11th April 2011
They came, they saw, they drank some coffee and then went home again. The Ace Cafe was a sea of constantly shifting classic motorcycles yesterday, and Martin Gelder was there taking notes and trying to keep his head above water...
The plan was to give people a bit of an excuse to get their bikes out for the first run of the year. A target to aim at, a deadline for sorting the MOT, the tax, the niggling oil leaks from last year and that funny top end rattle could mean impending doom or just the horn bracket working loose.
The sun gods did their stuff and by nine in the morning it was already a beautiful day; it's just a shame I'd had to set off at seven thirty, wearing summer gloves. Brrrrr. By the time I'd had a restorative coffee the Ace's bike park was filling up with bikes; Harleys to the left, classics in the middle and modern stuff near the road. Pity the poor bloke trying to direct traffic; is a Katana modern or a classic? Is an Aermacchi Harley single a classic or, well, a Harley?
The other part of the plan was to give out some awards. We didn't want to do the usual "Best Brit", "Best Italian" concours type of thing, so a hand-picked crack (I said crack) team of RealClassic message board regulars were volunteered to go forth into the throng of old bikes and pick their favourites.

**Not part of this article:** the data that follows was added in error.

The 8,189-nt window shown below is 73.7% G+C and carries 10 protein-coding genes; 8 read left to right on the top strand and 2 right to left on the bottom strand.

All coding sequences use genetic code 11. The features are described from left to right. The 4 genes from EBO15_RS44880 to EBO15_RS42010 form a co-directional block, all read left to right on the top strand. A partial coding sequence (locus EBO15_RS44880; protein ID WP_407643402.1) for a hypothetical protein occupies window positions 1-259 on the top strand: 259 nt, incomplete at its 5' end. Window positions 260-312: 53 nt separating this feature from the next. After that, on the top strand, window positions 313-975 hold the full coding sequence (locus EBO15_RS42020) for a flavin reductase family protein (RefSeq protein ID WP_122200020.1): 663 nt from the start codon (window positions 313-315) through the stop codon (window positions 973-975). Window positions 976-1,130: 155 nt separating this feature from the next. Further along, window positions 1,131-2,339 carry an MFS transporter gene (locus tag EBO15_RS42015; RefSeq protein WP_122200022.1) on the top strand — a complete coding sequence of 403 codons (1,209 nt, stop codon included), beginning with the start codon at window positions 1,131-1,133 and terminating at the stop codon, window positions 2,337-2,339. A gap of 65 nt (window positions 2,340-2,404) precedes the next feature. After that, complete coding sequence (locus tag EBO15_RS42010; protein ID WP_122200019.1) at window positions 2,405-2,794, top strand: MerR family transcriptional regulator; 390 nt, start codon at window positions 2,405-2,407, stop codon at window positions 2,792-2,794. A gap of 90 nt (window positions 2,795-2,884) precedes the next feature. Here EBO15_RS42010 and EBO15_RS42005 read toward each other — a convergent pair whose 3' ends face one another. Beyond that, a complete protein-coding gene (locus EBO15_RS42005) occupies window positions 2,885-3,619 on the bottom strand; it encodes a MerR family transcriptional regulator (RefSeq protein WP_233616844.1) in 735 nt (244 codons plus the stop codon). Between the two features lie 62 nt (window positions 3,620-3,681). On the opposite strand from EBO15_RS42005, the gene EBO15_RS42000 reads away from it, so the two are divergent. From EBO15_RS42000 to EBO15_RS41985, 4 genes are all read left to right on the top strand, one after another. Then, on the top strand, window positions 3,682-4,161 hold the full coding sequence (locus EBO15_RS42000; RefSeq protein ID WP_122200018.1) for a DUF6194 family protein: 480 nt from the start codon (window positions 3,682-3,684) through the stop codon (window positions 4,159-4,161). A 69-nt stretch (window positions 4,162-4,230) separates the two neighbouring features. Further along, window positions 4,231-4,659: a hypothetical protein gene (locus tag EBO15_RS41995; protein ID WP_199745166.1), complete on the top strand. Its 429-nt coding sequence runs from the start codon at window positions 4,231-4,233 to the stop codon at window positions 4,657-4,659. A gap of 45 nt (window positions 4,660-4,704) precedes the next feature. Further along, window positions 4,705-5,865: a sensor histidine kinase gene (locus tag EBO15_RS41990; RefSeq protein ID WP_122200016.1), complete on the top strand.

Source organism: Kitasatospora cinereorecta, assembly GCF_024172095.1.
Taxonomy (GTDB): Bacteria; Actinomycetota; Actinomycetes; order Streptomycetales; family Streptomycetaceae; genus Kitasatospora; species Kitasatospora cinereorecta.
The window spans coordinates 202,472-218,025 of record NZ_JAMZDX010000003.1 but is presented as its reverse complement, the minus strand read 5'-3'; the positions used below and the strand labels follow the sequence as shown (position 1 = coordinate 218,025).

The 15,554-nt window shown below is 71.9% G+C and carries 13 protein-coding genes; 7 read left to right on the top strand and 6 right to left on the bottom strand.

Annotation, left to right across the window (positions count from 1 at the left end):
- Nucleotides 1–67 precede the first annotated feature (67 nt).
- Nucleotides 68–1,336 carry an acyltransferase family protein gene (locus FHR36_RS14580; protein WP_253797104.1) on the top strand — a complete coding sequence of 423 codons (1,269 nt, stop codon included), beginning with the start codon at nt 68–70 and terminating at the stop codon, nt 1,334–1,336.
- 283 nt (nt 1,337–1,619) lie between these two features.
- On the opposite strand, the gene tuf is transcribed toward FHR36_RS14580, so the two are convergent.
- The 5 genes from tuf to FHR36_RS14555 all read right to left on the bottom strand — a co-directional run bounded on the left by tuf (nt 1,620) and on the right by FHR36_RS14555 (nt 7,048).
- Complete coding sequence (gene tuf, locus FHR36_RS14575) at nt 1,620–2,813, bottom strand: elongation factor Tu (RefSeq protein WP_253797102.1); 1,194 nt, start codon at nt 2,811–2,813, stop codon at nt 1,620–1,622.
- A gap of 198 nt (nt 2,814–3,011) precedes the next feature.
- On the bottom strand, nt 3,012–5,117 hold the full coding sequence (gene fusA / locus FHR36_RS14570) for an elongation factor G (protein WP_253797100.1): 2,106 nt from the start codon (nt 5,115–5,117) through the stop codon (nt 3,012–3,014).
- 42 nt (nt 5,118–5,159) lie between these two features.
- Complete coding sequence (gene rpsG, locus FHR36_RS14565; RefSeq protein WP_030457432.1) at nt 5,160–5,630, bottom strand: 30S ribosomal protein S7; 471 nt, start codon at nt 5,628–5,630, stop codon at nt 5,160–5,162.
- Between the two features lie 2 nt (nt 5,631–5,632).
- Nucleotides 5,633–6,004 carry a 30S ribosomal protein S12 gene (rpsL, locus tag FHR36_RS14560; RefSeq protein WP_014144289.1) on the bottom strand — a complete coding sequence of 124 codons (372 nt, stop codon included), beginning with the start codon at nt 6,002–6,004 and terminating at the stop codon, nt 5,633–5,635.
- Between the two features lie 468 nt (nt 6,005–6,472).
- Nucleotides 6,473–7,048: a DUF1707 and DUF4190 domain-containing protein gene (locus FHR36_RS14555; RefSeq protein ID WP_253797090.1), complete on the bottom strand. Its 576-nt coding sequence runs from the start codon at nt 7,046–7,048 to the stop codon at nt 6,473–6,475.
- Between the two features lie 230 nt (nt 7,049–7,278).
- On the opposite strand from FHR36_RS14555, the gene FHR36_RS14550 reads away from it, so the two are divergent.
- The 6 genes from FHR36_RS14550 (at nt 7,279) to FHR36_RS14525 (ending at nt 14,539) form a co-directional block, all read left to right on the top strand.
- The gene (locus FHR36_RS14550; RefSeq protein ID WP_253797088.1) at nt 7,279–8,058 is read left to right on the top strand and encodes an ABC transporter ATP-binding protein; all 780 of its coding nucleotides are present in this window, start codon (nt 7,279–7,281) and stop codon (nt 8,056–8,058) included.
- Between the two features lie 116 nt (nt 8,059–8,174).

Here's what they chose, and why:
Best Everyman Classic
Al O'Newbie picked this frshly restored 1972 Honda CB450K6 as the Everyman Classic; "Sympathetic modifications to make it usable on the road, but it shows that ordinary Japanese bikes can be RealClassics"1972 Honda CB450K6
Owner Neil Emery from North Kent has had the bike about 18 months, and rebuilt it from the ground up about 800 miles ago. "It took forever because it's not a UK model, so parts aren't that easy to come by. It was brought over from America and then sat unsold and unregistered until I bought it; it had no registration papers but the DVLA were fine about getting it back on the road."
Best Tear to the Eye
This 1979 Moto Guzzi T3 California almost brought a tear to Paul the Destroyer's eye; "I wanted to give it an award because I miss my own so much, and because it's flipping gorgeous".1979 Moto Guzzi T3 California
"Nothing whatsoever has needed doing to it", says owner Dave from Ruislip, who is looking for a suitable screen but is otherwise very happy with the bike he's owned for about a year.
Best Former Furniture1963 Triumph Tiger90
Gay Crommelin was dazzled by Roy Gilbey's 1963 Triumph Tiger90, quite possibly the cleanest bike of the day. Roy bought it as a box of bits after it had spent several years of its life on display at the Hard Rock Cafe, and has slowly restored it to as be as authentic as possible. The RealClassic Spring Shakeout was the bike's first proper run after its rebuild, the trip from Henlow going without any problems.
At the other end of the scale, this used-every-day Bantam looked like it hadn't been cleaned for decades but was a first-kick starter. Still commuting after 40 years...Bantam - Still in use every day as a commuter.
Best Use of Wood
Best Ridden In